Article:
SUB-RIEMANNIAN METRICS

7

agreement in the literature on the proper use of the word "geodesic."

There is an obvious sub-Riemannian analogue of the geodesic equation,

namely, the equation of non-null bicharacteristics of the Hamiltonian

of the sub-Riemannian metric. This suggests the possibility of calling

these bicharacteristics —or their projections on the base manifold—

"geodesies." This would specialize in the Riemannian case to the usual

definition of geodesies, but in the more general sub-Riemannian setting

it would no longer be true that every minimizer is a geodesic. Al-

ternatively, we could choose to define a "geodesic" to be an arc that

locally minimizes length. (Some authors —e.g. R. Montgomery in [17],

whose first version was pointedly entitled "Geodesies that do not sat-

isfy the geodesic equations"— appear to be leaning in this direction,

and Hamenstadt in [12] explicitly states that "geodesies" are "locally

minimizing curves.") This would also reduce in the Riemannian case

to the usual definition of geodesies, and would in addition have the

desired property that all minimizers are geodesies. On the other hand,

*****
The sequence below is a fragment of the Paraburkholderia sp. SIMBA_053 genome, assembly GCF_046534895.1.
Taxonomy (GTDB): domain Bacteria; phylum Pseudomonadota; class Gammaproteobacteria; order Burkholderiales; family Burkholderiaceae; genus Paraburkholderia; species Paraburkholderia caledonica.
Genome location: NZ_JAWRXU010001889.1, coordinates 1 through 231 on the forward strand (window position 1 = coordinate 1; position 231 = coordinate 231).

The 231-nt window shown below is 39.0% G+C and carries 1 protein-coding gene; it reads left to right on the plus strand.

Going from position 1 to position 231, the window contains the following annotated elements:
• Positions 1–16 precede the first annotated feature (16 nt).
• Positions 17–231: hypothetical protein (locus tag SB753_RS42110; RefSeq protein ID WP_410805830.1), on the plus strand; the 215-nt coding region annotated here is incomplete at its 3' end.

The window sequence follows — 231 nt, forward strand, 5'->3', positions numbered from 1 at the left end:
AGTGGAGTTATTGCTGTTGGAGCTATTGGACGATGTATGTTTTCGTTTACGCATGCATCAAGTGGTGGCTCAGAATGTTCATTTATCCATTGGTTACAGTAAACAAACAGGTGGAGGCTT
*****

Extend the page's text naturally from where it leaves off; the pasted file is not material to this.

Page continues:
the new definition would have the drawback of making geodesies hard

to characterize by means of differential equations. (Such a character-

ization has not yet been found, and may very well not exist.) In this

work we choose to avoid the word "geodesic" altogether. Arcs that

minimize length are called "minimizers." Arcs that satisfy the neces-

sary conditions for minimization given by the Maximum Principle of

Optimal Control Theory are "extremals." Extremality is a necessary

condition for an arc to be a minimizer, and has an explicit character-

ization in terms of constrained ordinary differential equations, but in

the sub-Riemannian case an extremal need not be a local minimizer,

as explained above. |

Remark 2 In [7], Bryant and Hsu studied rigid curves for smooth dis-

tributions, and proved that, if a rank 2 distribution E on M satisfies

a nonintegrability condition, then through every point p of M there